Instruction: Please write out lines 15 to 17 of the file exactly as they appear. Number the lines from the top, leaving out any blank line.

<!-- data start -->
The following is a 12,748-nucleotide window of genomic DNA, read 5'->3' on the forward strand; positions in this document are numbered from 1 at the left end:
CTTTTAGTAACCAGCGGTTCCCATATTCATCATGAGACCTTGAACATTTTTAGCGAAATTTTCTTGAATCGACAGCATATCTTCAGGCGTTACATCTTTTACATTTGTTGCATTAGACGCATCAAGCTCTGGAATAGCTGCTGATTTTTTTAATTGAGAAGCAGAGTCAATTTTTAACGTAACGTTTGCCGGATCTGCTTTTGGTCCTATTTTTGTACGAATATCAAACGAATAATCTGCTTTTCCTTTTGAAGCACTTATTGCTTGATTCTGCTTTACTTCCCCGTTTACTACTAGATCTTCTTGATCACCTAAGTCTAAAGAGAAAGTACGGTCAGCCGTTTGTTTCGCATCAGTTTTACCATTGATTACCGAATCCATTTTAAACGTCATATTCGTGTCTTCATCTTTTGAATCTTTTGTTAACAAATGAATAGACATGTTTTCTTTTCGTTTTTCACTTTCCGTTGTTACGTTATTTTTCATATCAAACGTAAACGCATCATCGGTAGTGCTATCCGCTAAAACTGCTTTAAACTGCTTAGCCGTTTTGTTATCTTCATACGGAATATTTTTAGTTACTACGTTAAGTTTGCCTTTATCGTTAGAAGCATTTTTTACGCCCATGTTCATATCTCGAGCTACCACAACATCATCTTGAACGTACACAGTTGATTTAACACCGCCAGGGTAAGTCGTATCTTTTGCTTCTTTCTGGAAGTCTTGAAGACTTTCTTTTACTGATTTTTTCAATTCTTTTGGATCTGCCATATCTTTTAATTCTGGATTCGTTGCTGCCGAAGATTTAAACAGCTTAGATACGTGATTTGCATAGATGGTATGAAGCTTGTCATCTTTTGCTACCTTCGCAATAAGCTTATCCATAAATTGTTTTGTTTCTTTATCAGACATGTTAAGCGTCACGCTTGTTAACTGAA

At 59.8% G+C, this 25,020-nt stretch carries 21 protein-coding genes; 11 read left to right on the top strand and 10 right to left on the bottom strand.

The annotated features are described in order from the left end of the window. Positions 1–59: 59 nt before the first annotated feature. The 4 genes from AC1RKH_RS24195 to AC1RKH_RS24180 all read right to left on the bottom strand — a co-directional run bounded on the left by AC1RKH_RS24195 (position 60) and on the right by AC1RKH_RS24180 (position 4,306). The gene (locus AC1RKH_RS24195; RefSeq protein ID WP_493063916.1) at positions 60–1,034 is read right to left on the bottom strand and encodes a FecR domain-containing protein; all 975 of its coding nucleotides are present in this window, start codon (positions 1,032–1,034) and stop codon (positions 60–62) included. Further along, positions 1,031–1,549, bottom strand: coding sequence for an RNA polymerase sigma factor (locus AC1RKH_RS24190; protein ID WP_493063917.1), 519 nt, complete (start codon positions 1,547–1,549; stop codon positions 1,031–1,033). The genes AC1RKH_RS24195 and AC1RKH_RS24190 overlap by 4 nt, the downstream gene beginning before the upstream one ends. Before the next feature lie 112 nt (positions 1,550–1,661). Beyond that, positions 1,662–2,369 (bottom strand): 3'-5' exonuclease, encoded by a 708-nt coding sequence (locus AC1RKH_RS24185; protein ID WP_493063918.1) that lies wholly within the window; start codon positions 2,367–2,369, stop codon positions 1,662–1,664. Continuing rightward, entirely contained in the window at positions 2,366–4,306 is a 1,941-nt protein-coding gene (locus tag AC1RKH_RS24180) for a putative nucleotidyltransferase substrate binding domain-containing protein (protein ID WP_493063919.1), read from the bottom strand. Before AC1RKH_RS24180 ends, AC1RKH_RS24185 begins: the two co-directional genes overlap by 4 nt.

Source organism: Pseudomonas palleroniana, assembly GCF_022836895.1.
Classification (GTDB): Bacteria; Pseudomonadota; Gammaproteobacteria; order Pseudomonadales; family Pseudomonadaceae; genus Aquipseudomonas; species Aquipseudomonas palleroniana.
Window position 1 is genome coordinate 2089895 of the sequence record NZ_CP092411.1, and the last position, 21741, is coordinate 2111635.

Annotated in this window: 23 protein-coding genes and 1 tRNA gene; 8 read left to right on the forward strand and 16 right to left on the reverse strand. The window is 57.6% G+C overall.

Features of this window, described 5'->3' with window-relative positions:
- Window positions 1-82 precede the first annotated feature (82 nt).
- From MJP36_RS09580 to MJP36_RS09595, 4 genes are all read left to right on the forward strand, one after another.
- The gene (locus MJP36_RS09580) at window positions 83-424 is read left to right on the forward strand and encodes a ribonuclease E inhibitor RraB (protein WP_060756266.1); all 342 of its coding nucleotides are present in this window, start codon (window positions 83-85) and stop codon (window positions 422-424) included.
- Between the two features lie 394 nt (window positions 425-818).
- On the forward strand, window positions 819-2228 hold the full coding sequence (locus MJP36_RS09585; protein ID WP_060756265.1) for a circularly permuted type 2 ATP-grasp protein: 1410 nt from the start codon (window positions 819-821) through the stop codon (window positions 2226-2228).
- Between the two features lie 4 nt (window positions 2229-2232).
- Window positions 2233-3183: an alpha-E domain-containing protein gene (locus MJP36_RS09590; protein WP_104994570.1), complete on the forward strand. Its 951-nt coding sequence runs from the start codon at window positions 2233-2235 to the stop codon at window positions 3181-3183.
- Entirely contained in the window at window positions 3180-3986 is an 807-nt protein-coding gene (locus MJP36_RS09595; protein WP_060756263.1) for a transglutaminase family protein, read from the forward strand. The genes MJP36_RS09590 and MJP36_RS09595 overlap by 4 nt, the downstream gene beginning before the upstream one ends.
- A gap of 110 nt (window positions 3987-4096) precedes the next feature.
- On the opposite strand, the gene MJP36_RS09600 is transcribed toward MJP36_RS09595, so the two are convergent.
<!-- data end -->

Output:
- Between the two features lie 4 nt (window positions 2229-2232).
- Window positions 2233-3183: an alpha-E domain-containing protein gene (locus MJP36_RS09590; protein WP_104994570.1), complete on the forward strand. Its 951-nt coding sequence runs from the start codon at window positions 2233-2235 to the stop codon at window positions 3181-3183.
- Entirely contained in the window at window positions 3180-3986 is an 807-nt protein-coding gene (locus MJP36_RS09595; protein WP_060756263.1) for a transglutaminase family protein, read from the forward strand. The genes MJP36_RS09590 and MJP36_RS09595 overlap by 4 nt, the downstream gene beginning before the upstream one ends.